Technique Thursday: Recipe and information about Llajua (Bolivian Hot Sauce)

If you want to eat like a Bolivian, I highly recommend you try Llajua.  Bolivians happily splash this liquid fire over their meals as casually as Americans use ketchup – perhaps even more profusely. The stuff goes on everything – from soup to grilled meat, boiled vegetables, savory pies (like the Salteña), and more.

The heat originates from the locato pepper, rated between 30k and 100k on the Scoville Unit. From what I gather, the locoto is like a mild habanero. Ha. Mild. Habenero. What an oxymoron.  If I know one thing, I know I can’t handle any kind of habenero with grace, mild or not. In fact, I about went into apocalyptic shock during the Angolan Global Table, when I threw part of a habenero down the garbage disposal and ran it. Yes, I meant apocalyptic. Death fumes shot right up into my eyes, nose, and throat, making even my toenails sweat. It was ugly.

To spare myself (and you) the misery, I substituted Serrano chilies which rate below 25k Scoville Units. And, boy howdy. Good thing I did’t use any death peppers because the Llajua was still screamin’ hot. A little taste hit me hard, like a two year-old temper tantrum.

But there is more to Llajua that heat. Much more. The flavor is intense and complex, rounded out by the fresh flavor quilquina:

Quilquina has been dubbed Bolivian cilantro/coriander. However, unlike cilantro, quilquina does not make your mouth taste like a soapy rag. (That’s what Keith says cilantro tastes like which, incidentally, just makes me want to feed it to him more. Is that wrong?)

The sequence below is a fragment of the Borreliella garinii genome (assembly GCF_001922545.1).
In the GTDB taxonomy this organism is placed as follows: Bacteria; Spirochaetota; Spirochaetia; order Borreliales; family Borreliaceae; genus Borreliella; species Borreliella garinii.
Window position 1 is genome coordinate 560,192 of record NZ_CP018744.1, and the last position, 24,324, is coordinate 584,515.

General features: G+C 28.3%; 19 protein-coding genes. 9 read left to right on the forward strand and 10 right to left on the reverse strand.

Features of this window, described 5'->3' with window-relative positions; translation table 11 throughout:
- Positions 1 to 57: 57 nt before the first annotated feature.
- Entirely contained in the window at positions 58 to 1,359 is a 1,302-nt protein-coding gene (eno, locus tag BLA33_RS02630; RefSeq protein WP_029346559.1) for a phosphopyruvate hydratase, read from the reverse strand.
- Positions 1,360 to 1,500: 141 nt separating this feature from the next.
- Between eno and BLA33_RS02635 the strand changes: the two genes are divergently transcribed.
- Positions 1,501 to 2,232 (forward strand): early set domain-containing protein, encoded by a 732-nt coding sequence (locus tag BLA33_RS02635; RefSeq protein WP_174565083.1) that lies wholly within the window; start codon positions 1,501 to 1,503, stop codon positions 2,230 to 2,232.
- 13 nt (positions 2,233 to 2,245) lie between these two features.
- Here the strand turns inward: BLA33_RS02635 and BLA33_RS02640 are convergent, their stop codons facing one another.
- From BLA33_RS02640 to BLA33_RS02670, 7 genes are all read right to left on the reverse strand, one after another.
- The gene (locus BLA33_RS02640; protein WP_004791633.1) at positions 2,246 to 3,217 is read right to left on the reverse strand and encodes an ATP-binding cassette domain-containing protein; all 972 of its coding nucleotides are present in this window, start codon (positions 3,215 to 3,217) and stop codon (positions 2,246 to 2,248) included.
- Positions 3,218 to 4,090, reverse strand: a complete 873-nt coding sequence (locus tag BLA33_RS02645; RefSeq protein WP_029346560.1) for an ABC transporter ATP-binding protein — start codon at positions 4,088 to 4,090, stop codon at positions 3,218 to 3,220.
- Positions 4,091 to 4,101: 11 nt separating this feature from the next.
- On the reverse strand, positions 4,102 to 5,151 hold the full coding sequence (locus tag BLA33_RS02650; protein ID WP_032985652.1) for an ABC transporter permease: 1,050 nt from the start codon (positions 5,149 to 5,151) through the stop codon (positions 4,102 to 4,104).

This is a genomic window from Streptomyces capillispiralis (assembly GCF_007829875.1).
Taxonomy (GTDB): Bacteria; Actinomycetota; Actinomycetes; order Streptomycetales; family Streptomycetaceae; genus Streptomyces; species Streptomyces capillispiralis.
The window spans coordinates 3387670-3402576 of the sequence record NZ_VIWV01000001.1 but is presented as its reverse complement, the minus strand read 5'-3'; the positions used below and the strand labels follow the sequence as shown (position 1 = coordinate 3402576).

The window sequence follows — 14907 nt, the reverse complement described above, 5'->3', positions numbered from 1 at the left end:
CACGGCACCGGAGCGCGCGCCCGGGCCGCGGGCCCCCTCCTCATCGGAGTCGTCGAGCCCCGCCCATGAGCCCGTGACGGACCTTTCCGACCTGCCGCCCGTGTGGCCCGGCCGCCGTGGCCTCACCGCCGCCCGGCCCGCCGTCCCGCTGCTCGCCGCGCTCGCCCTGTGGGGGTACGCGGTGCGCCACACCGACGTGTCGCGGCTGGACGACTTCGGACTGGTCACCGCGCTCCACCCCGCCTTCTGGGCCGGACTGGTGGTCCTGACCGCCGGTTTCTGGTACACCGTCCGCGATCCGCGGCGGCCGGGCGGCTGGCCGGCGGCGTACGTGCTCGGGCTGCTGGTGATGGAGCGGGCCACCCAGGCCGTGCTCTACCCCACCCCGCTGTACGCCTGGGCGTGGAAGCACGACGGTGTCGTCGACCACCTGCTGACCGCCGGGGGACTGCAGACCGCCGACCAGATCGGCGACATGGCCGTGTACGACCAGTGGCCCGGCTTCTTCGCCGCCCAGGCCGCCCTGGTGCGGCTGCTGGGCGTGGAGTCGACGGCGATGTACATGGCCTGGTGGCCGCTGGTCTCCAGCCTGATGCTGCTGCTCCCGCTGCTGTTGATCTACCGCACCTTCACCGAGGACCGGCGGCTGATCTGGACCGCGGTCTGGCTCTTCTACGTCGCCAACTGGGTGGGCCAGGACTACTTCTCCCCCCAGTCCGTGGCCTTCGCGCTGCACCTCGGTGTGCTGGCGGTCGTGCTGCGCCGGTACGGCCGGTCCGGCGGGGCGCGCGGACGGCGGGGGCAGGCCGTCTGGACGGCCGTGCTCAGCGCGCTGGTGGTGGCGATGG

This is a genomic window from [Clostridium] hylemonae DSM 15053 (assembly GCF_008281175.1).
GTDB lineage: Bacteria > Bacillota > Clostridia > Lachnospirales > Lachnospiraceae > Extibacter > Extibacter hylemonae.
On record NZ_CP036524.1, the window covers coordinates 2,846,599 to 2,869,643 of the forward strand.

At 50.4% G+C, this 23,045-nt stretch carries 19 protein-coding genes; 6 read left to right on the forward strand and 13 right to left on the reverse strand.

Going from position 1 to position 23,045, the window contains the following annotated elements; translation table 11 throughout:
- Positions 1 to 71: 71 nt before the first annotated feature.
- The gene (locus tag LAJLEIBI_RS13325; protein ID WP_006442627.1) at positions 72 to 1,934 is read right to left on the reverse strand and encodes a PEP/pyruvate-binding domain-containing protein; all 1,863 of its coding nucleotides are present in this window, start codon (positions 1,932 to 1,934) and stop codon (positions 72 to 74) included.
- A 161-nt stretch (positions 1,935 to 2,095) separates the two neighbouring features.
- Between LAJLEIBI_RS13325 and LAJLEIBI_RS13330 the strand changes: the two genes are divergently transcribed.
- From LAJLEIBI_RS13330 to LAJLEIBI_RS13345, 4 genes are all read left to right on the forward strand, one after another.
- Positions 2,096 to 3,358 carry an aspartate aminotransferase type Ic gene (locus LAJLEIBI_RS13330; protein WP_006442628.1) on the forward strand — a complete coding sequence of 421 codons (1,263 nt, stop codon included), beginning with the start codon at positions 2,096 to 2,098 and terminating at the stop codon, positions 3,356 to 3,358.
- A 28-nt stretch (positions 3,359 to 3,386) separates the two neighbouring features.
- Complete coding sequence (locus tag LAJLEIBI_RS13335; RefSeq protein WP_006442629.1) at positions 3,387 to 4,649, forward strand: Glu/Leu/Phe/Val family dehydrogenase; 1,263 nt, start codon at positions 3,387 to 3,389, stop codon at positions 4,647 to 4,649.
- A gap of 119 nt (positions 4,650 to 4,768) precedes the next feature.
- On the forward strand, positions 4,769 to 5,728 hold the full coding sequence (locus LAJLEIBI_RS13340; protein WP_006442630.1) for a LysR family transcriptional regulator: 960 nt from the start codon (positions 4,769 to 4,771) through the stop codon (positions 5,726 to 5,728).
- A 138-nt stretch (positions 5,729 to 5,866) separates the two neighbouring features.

To replicate the complex, spicy flavor of quilquina people often substitute cilantro, sometimes with some floral basil and/or spicy arugula.

Llajua’s texture ranges from a loose salsa to a fine puree. I like the smoothness of the latter because it literally disappeared into our Bolivian Peanut Soup, becoming this mystery “Mmm, mmm” background flavor no one could quite pinpoint.  I was floored by how much better (and more, dare I say, Bolivian) our Peanut Soup tasted with a dash of spicy Llajua.

Makes 1 cup

Ingredients:

3 ripe tomatoes (I used roma because they were on sale)
1 red locotos chili pepper

NOTE: (I used a Serrano to make it more mild, although I left the seeds in so it was still hot. Feel free to use jalapeño or whatever you like)

2 garlic cloves
3 basil leaves
2 Tsp cilantro
1/2 tsp salt
1 Tbsp olive oil

Method:

1. Halve the tomatoes.

Quarter the Chili pepper. Don’t rub your face afterwards or you’ll be crying.

Quarter the garlic.

Take out the seeds and stuff from the tomato. Tomato guts are too wet and acidic for this recipe. Remove seeds from chili pepper if you want to make it more mild.

Grab some cilantro and basil. My garden’s doing pretty well this year! Yay, for fresh edible plants :)
This is how much I used:

I love cooking without the stove in the summer.

Put everything in a blender.

Drizzle with olive oil.

Sprinkle with salt.

Puree (I used the liquify button) and pour into little serving dishes. Never you mind that it looks like “yuck.” This pouring phase is just this recipe’s awkward, teenage years. Things improve drastically after you pour it. Trust me.

See? Much better! Now.. dig in. But not all at once lest you summon the apocalypse.

NOTE: This is definitely make-ahead friendly… Llajua kept in my fridge for about a day until needed.

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Comments

  1. Jessica Bennett says:

    This sounds yum (minus the cilantro- I’m in the group that finds it tastes like soap). Putting it in peanut soup- what a great idea!

    • globaltable says:

      Thanks Jessica – to be honest, there is so little cilantro in this (and you can put as little as you want) that you don’t taste it. Keith had no idea lol. Kind of like a good salsa – the cilantro is in the background, not overpowering.

  2. Thanks for being honest….I’ll pass….

  3. I thought you also had to use the Bolivian herb Huacatay (sometimes spelled Wakataya), also known as Tagetes Minuta L, sometimes called Stinking Roger.

  4. I just made this and spooned it onto salteñas. I braved using a habanero, but chickened out on including the seeds. It had a kick, but wasn’t dangerously spicy. Delicious. Thanks for the recipe.

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